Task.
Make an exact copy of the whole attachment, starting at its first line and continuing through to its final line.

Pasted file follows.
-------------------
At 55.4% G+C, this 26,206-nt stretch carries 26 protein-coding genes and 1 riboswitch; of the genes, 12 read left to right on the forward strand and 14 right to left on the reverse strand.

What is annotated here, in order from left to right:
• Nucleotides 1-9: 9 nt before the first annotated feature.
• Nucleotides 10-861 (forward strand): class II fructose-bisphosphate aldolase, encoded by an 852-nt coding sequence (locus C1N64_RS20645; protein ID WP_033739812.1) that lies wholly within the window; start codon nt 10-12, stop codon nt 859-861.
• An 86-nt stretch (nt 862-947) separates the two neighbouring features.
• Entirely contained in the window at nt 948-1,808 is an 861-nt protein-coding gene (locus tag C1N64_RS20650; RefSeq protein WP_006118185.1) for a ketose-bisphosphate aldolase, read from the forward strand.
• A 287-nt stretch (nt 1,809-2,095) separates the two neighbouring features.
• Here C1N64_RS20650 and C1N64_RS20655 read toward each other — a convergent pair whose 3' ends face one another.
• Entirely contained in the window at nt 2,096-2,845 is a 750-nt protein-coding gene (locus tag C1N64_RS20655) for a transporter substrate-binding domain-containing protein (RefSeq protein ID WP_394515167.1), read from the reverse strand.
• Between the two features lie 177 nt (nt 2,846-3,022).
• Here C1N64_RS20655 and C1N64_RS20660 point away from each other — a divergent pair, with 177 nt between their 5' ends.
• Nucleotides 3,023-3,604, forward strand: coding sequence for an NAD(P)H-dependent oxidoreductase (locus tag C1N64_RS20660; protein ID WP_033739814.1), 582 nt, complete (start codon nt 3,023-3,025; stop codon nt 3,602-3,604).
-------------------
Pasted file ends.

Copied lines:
At 55.4% G+C, this 26,206-nt stretch carries 26 protein-coding genes and 1 riboswitch; of the genes, 12 read left to right on the forward strand and 14 right to left on the reverse strand.

What is annotated here, in order from left to right:
• Nucleotides 1-9: 9 nt before the first annotated feature.
• Nucleotides 10-861 (forward strand): class II fructose-bisphosphate aldolase, encoded by an 852-nt coding sequence (locus C1N64_RS20645; protein ID WP_033739812.1) that lies wholly within the window; start codon nt 10-12, stop codon nt 859-861.
• An 86-nt stretch (nt 862-947) separates the two neighbouring features.
• Entirely contained in the window at nt 948-1,808 is an 861-nt protein-coding gene (locus tag C1N64_RS20650; RefSeq protein WP_006118185.1) for a ketose-bisphosphate aldolase, read from the forward strand.
• A 287-nt stretch (nt 1,809-2,095) separates the two neighbouring features.
• Here C1N64_RS20650 and C1N64_RS20655 read toward each other — a convergent pair whose 3' ends face one another.
• Entirely contained in the window at nt 2,096-2,845 is a 750-nt protein-coding gene (locus tag C1N64_RS20655) for a transporter substrate-binding domain-containing protein (RefSeq protein ID WP_394515167.1), read from the reverse strand.
• Between the two features lie 177 nt (nt 2,846-3,022).
• Here C1N64_RS20655 and C1N64_RS20660 point away from each other — a divergent pair, with 177 nt between their 5' ends.
• Nucleotides 3,023-3,604, forward strand: coding sequence for an NAD(P)H-dependent oxidoreductase (locus tag C1N64_RS20660; protein ID WP_033739814.1), 582 nt, complete (start codon nt 3,023-3,025; stop codon nt 3,602-3,604).